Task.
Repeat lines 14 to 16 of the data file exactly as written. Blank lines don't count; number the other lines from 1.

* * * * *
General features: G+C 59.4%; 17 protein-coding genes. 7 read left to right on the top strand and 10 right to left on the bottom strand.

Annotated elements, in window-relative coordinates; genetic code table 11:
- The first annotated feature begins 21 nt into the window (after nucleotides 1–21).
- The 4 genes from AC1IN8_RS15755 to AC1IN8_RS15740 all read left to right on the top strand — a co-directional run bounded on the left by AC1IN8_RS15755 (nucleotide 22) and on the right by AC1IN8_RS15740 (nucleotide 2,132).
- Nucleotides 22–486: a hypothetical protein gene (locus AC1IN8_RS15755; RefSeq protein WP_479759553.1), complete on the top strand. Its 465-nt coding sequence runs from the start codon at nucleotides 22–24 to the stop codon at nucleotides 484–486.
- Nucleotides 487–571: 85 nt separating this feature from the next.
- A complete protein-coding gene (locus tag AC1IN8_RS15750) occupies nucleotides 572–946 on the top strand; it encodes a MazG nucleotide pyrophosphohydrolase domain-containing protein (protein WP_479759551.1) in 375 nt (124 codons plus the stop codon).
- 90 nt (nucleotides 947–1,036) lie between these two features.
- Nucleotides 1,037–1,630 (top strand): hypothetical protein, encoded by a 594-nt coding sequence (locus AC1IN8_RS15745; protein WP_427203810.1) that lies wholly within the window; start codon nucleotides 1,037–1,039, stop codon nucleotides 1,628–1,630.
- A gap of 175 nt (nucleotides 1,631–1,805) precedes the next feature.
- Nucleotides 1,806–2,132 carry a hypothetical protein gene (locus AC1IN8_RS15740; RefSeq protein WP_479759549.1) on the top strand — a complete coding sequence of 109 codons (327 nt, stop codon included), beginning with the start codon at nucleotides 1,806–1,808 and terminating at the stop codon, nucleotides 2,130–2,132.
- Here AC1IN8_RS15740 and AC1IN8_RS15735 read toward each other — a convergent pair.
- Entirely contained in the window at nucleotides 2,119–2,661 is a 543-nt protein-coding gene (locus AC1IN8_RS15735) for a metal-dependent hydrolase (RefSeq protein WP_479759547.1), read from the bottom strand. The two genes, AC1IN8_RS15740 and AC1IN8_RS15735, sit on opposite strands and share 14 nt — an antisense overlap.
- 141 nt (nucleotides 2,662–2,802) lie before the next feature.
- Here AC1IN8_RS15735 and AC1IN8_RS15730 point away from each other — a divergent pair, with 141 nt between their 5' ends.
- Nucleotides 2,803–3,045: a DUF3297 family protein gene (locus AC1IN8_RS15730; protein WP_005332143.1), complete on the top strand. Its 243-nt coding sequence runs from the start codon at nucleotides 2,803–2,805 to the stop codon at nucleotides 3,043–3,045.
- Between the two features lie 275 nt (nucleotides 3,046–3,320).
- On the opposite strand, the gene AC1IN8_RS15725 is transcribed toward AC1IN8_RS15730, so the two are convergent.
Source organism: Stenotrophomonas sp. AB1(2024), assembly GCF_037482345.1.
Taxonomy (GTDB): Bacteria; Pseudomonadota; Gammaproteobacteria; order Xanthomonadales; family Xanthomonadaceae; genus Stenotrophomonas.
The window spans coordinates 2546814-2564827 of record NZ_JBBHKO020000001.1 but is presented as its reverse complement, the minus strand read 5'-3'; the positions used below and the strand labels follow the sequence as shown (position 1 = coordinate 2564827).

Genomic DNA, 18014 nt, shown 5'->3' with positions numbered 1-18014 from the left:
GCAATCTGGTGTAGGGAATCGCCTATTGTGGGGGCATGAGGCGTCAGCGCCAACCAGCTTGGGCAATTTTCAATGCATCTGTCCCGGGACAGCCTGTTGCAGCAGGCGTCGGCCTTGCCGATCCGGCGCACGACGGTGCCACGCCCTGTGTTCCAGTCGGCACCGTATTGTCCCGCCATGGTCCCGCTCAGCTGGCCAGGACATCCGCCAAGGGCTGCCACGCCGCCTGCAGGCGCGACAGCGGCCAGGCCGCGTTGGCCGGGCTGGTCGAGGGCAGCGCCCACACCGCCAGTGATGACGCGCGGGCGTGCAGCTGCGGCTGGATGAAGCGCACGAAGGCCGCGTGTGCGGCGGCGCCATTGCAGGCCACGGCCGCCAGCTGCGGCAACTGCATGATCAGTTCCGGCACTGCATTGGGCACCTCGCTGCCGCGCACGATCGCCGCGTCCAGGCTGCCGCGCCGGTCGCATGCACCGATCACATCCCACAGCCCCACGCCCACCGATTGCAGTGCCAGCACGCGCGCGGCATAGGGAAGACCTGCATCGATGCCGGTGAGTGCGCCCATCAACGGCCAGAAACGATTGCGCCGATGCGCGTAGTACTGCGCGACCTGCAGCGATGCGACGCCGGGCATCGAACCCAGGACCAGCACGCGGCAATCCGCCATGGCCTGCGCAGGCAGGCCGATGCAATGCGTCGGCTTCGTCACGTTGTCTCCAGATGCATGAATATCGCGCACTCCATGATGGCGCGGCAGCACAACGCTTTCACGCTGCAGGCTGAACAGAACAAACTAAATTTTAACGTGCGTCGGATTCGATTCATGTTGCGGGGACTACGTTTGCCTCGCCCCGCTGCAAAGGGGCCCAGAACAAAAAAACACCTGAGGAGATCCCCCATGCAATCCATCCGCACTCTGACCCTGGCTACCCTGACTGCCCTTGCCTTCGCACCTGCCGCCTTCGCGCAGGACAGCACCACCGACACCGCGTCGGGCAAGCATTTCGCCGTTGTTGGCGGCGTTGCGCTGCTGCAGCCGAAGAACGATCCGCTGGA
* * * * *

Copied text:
- 141 nt (nucleotides 2,662–2,802) lie before the next feature.
- Here AC1IN8_RS15735 and AC1IN8_RS15730 point away from each other — a divergent pair, with 141 nt between their 5' ends.
- Nucleotides 2,803–3,045: a DUF3297 family protein gene (locus AC1IN8_RS15730; protein WP_005332143.1), complete on the top strand. Its 243-nt coding sequence runs from the start codon at nucleotides 2,803–2,805 to the stop codon at nucleotides 3,043–3,045.